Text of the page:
Post Incident Review — BIST Single Asset Staking (BinanceSmartChain) security breach
Last Saturday night, May 7th (2022–05–07 09:20 PM +UTC) an attack took place on one of our staking contracts. The attacker has utilized a combination of different events. With these events the attacker exploited our single asset staking contract on the Binance Smart Chain. The other staking contracts are not affected and are not at risk.
Analysis of Breach
Last year, we implemented the pNetwork protocol bridging solution so our community can seamlessly transfer our BIST token to Binance Smart Chain. With this implementation, our native ERC-20 BIST tokens are wrapped by pNetwork and thereby bridged to BSC. The wrapped token that is minted during the bridging process is a BEP-777 (equivalent to the ERC-777 Standard) token. This token conversion created an opportunity for the attacker to exploit our staking contract.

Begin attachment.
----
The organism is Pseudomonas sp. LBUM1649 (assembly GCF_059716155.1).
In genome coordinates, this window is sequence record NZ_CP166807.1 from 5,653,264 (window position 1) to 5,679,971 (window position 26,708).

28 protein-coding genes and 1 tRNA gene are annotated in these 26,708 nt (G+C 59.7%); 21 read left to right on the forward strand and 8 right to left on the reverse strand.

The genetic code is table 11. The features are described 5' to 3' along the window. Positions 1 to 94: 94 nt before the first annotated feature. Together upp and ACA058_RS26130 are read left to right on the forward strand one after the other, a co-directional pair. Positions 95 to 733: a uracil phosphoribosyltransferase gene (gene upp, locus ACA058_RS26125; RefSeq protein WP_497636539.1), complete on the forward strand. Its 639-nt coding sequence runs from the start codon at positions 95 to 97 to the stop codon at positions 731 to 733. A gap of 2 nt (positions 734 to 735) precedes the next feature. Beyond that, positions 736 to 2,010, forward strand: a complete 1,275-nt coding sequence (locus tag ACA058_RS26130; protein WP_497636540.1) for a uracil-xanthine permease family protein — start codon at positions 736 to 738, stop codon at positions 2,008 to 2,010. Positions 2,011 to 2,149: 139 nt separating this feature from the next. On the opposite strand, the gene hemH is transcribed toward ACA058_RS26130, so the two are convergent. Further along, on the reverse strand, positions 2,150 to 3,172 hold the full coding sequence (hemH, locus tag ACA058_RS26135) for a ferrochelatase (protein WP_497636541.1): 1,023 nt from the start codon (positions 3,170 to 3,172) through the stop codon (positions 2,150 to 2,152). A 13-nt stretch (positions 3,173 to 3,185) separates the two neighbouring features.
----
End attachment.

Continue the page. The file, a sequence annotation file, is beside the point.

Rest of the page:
The code snippet below shows the emergencyWithdraw() function of the staking Contract (0x2987b3983bfa7e2698b4c10a361ca5119697a080). In this snippet the contract returns the user’s staked amount to the caller (msg.sender) with pool.lpToken.safeTransfer(). The amount to be sent is retrieved out of the user storage object (user.amount). After the transfer, “user.amount” is then set to zero.
However, the caller mentioned in this function could be a malicious contract, as in the case of the hacker (0x70b31bb9859e88ddb3ac04bc205575992edad3fa). In the event, the callback function is implemented in the malicious contract, which causes the emergencyWithdraw() to be hijacked through the pool.lpToken.safeTransfer() call. Since the (wrapped) pToken variant of the BIST token is a BEP-777 token, the contract calls _callTokenToSend when implementing the transfer call, where the hacker creates an iterative loop between that function and the EmergencyWithdraw function, resulting in a re-entrancy attack (as seen on image 2 below).